Straight Talk | The race for Peoria mayor



The contest for Peoria mayor has taken more turns than a Central American road race. We’ve known for weeks who’s in, while rumors circulated about others interested, but undecided. Most local political, civic, and business leaders were unimpressed with the early list of announced candidates. The plot thickened when Mayor Jim Ardis said he was not going to seek re-election.

Friends urged Judge Steve Kouri to run for mayor. Steve was interested and spent a long time weighing the advantages and disadvantages. He was excited about the possibility of working with his son at City Hall, but recognized not everyone would be as excited. After thoughtful reflection, Steve said he was going to focus on his son’s campaign for council.

Things changed dramatically when Chuck Weaver, current state senator and a former city councilman, started circulating petitions for mayor. Some supporters for Kouri switched interest to Sid Ruckriegel, who was elected an at-large councilman in 2015 and recently re-elected. As we went to press, Ruckriegel was seriously considering a mayoral campaign, but still undecided.

It looks like it’s going to be a spirited contest for mayor of Peoria. Look for a heavy turnout in the February primary.

Steve Kouri to run for city council

Steve Kouri has filed city council petitions to represent friends and neighbors in the 4th district, but he isn’t the Honorable Judge Steve Kouri. He’s the son of the judge, and his candidacy is unique and special. The 32-year-old has cerebral palsy and spends his days in a wheelchair, but that hasn’t and doesn’t stop him from contributing to the betterment of our community. As one example, he was named the Illinois High School Association Steering Committee Volunteer of the Year out of more than 2,000 volunteers.

Steve graduated from Richwoods High School and the University of Illinois. He received his law degree from Florida Coastal School of Law. After graduation, Steve worked as an Assistant State’s Attorney for Jerry Brady. A member of the Peoria Liquor Commission, Steve was recently elected chairman by fellow commissioners. He also served on the city’s Zoning Board of Appeals. Though confined to a wheelchair, Steve went door-to-door seeking names for his petitions.

“The response to my candidacy has been amazingly supportive,” he said.

In a news release, the younger Kouri outlined his campaign goals.

“I want to keep our city safe. Public safety should be our top priority. We also need to reduce taxes and regulations to help stimulate the local economy. Selective incentives need to be developed to attract new businesses and industries to Peoria and the area.”

Kouri added, “We must create a diverse community with more opportunities for minorities, including people with disabilities.”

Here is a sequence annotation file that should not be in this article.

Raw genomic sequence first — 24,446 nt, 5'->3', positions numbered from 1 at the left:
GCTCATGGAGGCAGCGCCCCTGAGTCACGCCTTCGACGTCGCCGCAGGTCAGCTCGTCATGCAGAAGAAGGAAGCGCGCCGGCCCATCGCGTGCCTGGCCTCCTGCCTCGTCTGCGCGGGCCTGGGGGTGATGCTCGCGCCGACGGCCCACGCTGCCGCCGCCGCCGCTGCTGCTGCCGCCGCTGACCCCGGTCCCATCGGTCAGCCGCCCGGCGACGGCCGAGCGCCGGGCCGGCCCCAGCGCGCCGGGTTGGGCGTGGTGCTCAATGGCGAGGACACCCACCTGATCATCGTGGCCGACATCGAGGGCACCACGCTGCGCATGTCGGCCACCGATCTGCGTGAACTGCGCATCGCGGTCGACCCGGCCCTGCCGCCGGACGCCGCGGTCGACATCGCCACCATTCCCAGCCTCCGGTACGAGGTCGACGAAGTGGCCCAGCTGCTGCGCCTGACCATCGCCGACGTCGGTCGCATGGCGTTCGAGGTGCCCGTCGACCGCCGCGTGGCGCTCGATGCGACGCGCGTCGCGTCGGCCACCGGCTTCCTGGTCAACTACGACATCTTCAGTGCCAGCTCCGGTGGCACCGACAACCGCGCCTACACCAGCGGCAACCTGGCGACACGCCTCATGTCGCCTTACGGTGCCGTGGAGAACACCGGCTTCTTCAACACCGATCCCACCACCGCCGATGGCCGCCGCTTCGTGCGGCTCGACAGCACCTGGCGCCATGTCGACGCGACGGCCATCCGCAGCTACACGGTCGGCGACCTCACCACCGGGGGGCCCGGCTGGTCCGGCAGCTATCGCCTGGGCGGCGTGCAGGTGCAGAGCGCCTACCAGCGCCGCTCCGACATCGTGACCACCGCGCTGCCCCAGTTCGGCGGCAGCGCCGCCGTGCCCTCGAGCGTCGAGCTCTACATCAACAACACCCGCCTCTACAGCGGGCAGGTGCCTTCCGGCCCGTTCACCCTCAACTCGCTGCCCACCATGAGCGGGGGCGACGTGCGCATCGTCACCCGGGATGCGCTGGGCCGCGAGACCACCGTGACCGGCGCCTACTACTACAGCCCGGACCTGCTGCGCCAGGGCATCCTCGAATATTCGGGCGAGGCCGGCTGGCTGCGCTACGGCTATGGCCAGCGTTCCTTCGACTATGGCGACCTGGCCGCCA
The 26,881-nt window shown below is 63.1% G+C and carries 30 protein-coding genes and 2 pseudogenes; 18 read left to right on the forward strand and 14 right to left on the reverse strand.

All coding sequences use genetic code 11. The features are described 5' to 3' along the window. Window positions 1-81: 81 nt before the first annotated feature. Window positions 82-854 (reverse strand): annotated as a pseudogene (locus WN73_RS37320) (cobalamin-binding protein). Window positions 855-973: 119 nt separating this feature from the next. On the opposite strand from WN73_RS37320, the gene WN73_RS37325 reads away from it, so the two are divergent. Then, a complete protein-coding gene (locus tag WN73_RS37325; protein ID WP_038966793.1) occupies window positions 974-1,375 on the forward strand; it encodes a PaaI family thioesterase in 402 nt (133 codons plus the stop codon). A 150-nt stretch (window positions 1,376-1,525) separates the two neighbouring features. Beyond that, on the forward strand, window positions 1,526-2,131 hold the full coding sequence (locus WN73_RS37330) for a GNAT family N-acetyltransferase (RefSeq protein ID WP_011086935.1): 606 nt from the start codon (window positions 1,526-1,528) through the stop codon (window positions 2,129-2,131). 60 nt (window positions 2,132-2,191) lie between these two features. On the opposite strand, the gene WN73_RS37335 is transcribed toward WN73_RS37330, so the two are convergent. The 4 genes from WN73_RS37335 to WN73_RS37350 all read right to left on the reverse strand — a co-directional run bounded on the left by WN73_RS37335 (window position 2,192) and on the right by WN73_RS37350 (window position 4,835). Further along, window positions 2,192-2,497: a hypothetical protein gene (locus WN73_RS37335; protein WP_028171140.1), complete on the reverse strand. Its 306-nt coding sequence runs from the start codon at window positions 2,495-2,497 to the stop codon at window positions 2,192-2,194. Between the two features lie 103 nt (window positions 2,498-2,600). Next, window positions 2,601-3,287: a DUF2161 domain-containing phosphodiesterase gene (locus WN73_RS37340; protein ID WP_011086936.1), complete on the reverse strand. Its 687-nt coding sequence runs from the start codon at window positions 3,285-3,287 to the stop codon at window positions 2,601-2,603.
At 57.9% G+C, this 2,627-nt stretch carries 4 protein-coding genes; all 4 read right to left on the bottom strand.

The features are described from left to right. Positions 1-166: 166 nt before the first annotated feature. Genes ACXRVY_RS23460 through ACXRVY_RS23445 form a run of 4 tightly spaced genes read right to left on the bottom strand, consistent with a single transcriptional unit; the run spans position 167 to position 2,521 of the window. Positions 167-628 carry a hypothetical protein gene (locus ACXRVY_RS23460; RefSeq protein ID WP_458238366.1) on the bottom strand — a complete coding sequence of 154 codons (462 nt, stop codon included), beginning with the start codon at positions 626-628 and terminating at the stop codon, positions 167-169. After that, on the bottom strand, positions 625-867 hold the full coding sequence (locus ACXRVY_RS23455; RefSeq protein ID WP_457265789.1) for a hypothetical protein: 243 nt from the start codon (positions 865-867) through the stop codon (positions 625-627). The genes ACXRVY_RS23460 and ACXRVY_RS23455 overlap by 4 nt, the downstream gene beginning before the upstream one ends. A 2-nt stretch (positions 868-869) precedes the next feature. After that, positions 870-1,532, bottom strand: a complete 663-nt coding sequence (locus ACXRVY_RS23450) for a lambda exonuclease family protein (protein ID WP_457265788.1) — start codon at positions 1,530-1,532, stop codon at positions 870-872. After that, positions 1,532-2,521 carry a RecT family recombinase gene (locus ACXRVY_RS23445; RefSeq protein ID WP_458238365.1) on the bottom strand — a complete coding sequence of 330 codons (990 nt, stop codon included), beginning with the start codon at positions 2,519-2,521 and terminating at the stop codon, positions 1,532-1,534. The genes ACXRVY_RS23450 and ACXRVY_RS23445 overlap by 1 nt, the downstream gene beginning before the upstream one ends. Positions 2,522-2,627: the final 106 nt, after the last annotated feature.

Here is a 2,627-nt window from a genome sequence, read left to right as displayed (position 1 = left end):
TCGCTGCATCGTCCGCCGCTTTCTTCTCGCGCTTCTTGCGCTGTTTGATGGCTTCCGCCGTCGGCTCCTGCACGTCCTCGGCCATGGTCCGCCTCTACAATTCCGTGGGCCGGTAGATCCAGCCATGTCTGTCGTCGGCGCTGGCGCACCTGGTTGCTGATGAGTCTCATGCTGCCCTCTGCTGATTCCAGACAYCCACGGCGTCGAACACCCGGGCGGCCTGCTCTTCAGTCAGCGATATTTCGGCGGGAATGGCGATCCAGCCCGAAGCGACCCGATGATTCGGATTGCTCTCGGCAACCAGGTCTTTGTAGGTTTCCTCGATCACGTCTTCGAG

“Say it in German”

Peoria actress Ann Hagemann was a recent guest on our morning show, “Breakfast with Roger and Friends” on FM 90.7, and described a major film she’s working on as creator and producer. Titled, “Say It In German,” the production is about a German family living in central Illinois during World War II. Three children are coping with their father’s diagnosis of tuberculosis, anti-German sentiment, and the poverty of war-time farming.

Hagemann told us the children in the story find comfort in music, their German heritage and baseball, including their support for the Chicago Cubs. I can relate to all of that since my mother’s parents were from Hamburg, Germany, a city I visited while stationed in Germany. Her father, a deaf mute, lived with us until his death. Of course, I’ve been a Cub fan for decades and love music. I look forward to seeing the movie.

Hagemann said the cast has been selected and includes some experienced and talented Hollywood actors and actresses and a few local performers as well. They’ve already filmed some pilot promotion scenes on a farm in the Dunlap area for the purpose of recruiting investors for the project. To learn more, go to

Saluting Morton Community Bank

Those of us who are old enough, remember when many of our banks were locally owned, or at least seemed to be. Recall the Commercial National Bank and Dave Connor and the Stone family at First National Bank. There was First Federal Savings and Loan Association in the 100 block of North Jefferson. One of the names there was Ray Neumann and I think Robert Lehnausen. Security Savings at the corner of Hamilton and North Adams. I believe attorney Paul Cation was a trustee at the facility. There was Workingmens Savings and Loan Association and more recently South Side Bank headed by the Bill Ward family.

What do they have in common? They all closed or were purchased. Bottom line is, they’re gone. The leadership for local ownership for large banking today is Morton Community Banks, led by Gordon, Jean Ann Honegger and Andrew Honegger. The Honeggers started the bank in Morton in 1960 and today have 46 locations with the acquisition of several local branches of Associated Bank. Truly, a wonderful local business success story.

Happy Thanksgiving and Christmas!

It certainly is a different holiday season due to the coronavirus pandemic. While we may be struggling over family decisions, to be together or not be together, there’s no struggle about the meaning. For Thanksgiving the message remains the same. We’re to count our blessings and give thanks for what we had and what we have. I say that because two years ago I lost my wife on Thanksgiving. While I’m still grieving, I thank God for the nearly 60 years we had together and grateful for the support of family and friends. Nancy was God’s gift to me. And Christmas brings celebration of God’s gift to the world with the birth of the baby Jesus.

Quote of the month

“Happy Thanksgiving and Merry Christmas!” — Roger

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